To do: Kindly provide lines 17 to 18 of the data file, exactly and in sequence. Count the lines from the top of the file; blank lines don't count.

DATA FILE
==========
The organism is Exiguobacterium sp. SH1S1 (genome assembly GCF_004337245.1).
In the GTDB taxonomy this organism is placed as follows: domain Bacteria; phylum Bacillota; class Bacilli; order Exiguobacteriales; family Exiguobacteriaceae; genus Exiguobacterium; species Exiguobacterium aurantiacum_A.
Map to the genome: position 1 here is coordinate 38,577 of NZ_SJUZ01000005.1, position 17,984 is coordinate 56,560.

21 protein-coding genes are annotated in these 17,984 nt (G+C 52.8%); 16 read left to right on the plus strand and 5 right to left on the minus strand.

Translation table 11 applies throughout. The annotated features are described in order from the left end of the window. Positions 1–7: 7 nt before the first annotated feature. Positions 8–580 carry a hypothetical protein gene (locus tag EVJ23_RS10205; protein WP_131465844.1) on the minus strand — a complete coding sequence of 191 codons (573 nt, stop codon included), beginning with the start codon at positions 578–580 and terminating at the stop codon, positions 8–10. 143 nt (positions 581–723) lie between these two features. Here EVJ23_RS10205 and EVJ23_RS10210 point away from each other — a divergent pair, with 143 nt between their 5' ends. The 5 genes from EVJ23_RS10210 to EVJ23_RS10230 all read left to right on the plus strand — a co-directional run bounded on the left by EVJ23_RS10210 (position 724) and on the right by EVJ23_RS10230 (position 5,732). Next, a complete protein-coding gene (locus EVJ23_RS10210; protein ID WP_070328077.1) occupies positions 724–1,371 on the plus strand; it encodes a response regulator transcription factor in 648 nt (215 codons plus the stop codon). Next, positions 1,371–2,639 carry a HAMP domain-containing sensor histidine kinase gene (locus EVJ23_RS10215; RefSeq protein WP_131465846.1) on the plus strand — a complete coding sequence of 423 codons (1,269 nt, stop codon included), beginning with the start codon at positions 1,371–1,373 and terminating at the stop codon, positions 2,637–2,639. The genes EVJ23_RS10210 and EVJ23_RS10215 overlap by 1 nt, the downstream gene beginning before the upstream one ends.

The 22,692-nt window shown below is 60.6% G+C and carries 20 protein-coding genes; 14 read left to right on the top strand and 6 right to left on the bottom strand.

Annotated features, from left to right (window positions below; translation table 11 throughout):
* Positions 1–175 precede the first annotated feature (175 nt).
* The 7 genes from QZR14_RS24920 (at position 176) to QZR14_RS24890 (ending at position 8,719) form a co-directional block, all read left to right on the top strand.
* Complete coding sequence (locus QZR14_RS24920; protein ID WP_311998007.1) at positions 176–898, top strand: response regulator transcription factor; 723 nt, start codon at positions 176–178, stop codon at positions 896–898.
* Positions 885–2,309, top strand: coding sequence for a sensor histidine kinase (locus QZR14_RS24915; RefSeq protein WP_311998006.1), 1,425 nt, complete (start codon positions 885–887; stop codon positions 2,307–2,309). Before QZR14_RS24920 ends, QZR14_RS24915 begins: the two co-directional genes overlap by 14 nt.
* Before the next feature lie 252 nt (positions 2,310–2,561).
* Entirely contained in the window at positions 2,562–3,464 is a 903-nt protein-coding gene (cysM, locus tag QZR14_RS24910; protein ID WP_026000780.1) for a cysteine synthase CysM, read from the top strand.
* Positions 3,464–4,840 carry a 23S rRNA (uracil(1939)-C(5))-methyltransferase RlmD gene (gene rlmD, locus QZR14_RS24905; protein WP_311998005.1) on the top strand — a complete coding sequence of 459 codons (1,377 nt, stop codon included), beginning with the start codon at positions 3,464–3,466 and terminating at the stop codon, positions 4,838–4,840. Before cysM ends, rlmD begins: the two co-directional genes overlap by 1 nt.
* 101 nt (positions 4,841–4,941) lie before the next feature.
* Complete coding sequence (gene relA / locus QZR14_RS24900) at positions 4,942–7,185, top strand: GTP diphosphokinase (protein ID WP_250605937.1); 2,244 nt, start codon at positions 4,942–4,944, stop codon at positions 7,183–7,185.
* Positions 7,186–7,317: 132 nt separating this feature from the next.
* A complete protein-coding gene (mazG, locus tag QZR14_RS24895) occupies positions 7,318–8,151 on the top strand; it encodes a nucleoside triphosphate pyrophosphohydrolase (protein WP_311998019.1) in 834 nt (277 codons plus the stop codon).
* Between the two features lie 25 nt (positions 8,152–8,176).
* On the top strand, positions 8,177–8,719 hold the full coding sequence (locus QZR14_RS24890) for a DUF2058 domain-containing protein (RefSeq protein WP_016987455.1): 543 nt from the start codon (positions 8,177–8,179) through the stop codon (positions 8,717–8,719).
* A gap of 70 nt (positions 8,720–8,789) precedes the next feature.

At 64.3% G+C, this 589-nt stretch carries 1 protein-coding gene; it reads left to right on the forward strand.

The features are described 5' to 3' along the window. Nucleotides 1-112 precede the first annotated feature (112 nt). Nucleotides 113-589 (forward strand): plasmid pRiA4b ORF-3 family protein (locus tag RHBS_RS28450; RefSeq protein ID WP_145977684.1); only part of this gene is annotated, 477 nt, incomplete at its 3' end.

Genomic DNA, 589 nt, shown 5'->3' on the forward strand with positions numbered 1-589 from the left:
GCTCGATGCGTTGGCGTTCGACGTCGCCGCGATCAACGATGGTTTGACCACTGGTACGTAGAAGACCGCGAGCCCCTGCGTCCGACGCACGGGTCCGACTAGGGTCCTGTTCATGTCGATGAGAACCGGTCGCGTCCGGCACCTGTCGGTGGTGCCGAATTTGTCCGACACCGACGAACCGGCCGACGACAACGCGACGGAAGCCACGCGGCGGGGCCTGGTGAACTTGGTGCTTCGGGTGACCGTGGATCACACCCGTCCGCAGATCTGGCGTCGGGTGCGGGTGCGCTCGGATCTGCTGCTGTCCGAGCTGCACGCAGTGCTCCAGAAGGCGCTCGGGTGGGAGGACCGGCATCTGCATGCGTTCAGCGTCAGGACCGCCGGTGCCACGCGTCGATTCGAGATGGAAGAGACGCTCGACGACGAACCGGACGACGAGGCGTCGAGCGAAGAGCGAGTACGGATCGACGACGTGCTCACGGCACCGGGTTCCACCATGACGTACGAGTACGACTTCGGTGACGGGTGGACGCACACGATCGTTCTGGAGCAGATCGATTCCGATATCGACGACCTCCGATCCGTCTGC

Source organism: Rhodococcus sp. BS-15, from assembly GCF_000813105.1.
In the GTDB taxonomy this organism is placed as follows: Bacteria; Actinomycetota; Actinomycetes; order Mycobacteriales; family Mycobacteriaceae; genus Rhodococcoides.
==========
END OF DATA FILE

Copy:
* Positions 7,186–7,317: 132 nt separating this feature from the next.
* A complete protein-coding gene (mazG, locus tag QZR14_RS24895) occupies positions 7,318–8,151 on the top strand; it encodes a nucleoside triphosphate pyrophosphohydrolase (protein WP_311998019.1) in 834 nt (277 codons plus the stop codon).